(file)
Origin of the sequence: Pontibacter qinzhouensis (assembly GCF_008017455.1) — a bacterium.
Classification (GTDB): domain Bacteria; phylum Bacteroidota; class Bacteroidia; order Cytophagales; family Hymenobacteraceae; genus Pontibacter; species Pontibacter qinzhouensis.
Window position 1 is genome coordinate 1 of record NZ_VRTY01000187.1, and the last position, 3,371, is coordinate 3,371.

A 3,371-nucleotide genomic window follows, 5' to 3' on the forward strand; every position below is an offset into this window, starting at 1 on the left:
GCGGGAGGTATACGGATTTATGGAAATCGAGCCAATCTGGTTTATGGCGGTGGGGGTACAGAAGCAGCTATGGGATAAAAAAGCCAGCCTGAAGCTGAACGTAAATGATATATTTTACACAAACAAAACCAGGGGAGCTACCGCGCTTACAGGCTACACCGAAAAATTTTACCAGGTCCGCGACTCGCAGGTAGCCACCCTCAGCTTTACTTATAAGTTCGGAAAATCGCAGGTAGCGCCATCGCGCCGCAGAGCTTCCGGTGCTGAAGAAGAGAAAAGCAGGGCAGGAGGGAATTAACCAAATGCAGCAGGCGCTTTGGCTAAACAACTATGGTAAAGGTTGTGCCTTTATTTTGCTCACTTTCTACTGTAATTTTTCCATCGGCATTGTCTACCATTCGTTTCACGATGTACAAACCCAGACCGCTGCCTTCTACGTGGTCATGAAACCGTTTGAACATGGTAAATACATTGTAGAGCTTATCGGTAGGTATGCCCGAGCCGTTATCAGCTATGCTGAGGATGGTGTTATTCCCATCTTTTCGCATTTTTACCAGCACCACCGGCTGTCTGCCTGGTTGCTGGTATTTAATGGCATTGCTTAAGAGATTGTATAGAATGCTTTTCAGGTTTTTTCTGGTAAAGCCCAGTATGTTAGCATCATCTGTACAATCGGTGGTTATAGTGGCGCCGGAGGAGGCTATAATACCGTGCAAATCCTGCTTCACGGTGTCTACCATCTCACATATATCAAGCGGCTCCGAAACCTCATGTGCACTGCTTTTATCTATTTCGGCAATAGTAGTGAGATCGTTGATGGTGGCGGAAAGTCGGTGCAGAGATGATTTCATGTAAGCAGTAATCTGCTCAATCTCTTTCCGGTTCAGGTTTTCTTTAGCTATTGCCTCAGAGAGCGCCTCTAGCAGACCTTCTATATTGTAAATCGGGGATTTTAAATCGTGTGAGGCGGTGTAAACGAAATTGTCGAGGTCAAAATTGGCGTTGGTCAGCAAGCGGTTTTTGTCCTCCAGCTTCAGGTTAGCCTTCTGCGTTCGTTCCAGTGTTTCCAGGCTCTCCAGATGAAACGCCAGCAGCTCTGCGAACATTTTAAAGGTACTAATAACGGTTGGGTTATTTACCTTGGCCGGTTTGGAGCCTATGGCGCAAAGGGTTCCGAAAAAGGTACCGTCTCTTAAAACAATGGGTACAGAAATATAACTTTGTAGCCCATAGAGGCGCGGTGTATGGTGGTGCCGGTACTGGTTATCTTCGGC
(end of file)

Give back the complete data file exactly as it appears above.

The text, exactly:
Origin of the sequence: Pontibacter qinzhouensis (assembly GCF_008017455.1) — a bacterium.
Classification (GTDB): domain Bacteria; phylum Bacteroidota; class Bacteroidia; order Cytophagales; family Hymenobacteraceae; genus Pontibacter; species Pontibacter qinzhouensis.
Window position 1 is genome coordinate 1 of record NZ_VRTY01000187.1, and the last position, 3,371, is coordinate 3,371.

A 3,371-nucleotide genomic window follows, 5' to 3' on the forward strand; every position below is an offset into this window, starting at 1 on the left:
GCGGGAGGTATACGGATTTATGGAAATCGAGCCAATCTGGTTTATGGCGGTGGGGGTACAGAAGCAGCTATGGGATAAAAAAGCCAGCCTGAAGCTGAACGTAAATGATATATTTTACACAAACAAAACCAGGGGAGCTACCGCGCTTACAGGCTACACCGAAAAATTTTACCAGGTCCGCGACTCGCAGGTAGCCACCCTCAGCTTTACTTATAAGTTCGGAAAATCGCAGGTAGCGCCATCGCGCCGCAGAGCTTCCGGTGCTGAAGAAGAGAAAAGCAGGGCAGGAGGGAATTAACCAAATGCAGCAGGCGCTTTGGCTAAACAACTATGGTAAAGGTTGTGCCTTTATTTTGCTCACTTTCTACTGTAATTTTTCCATCGGCATTGTCTACCATTCGTTTCACGATGTACAAACCCAGACCGCTGCCTTCTACGTGGTCATGAAACCGTTTGAACATGGTAAATACATTGTAGAGCTTATCGGTAGGTATGCCCGAGCCGTTATCAGCTATGCTGAGGATGGTGTTATTCCCATCTTTTCGCATTTTTACCAGCACCACCGGCTGTCTGCCTGGTTGCTGGTATTTAATGGCATTGCTTAAGAGATTGTATAGAATGCTTTTCAGGTTTTTTCTGGTAAAGCCCAGTATGTTAGCATCATCTGTACAATCGGTGGTTATAGTGGCGCCGGAGGAGGCTATAATACCGTGCAAATCCTGCTTCACGGTGTCTACCATCTCACATATATCAAGCGGCTCCGAAACCTCATGTGCACTGCTTTTATCTATTTCGGCAATAGTAGTGAGATCGTTGATGGTGGCGGAAAGTCGGTGCAGAGATGATTTCATGTAAGCAGTAATCTGCTCAATCTCTTTCCGGTTCAGGTTTTCTTTAGCTATTGCCTCAGAGAGCGCCTCTAGCAGACCTTCTATATTGTAAATCGGGGATTTTAAATCGTGTGAGGCGGTGTAAACGAAATTGTCGAGGTCAAAATTGGCGTTGGTCAGCAAGCGGTTTTTGTCCTCCAGCTTCAGGTTAGCCTTCTGCGTTCGTTCCAGTGTTTCCAGGCTCTCCAGATGAAACGCCAGCAGCTCTGCGAACATTTTAAAGGTACTAATAACGGTTGGGTTATTTACCTTGGCCGGTTTGGAGCCTATGGCGCAAAGGGTTCCGAAAAAGGTACCGTCTCTTAAAACAATGGGTACAGAAATATAACTTTGTAGCCCATAGAGGCGCGGTGTATGGTGGTGCCGGTACTGGTTATCTTCGGC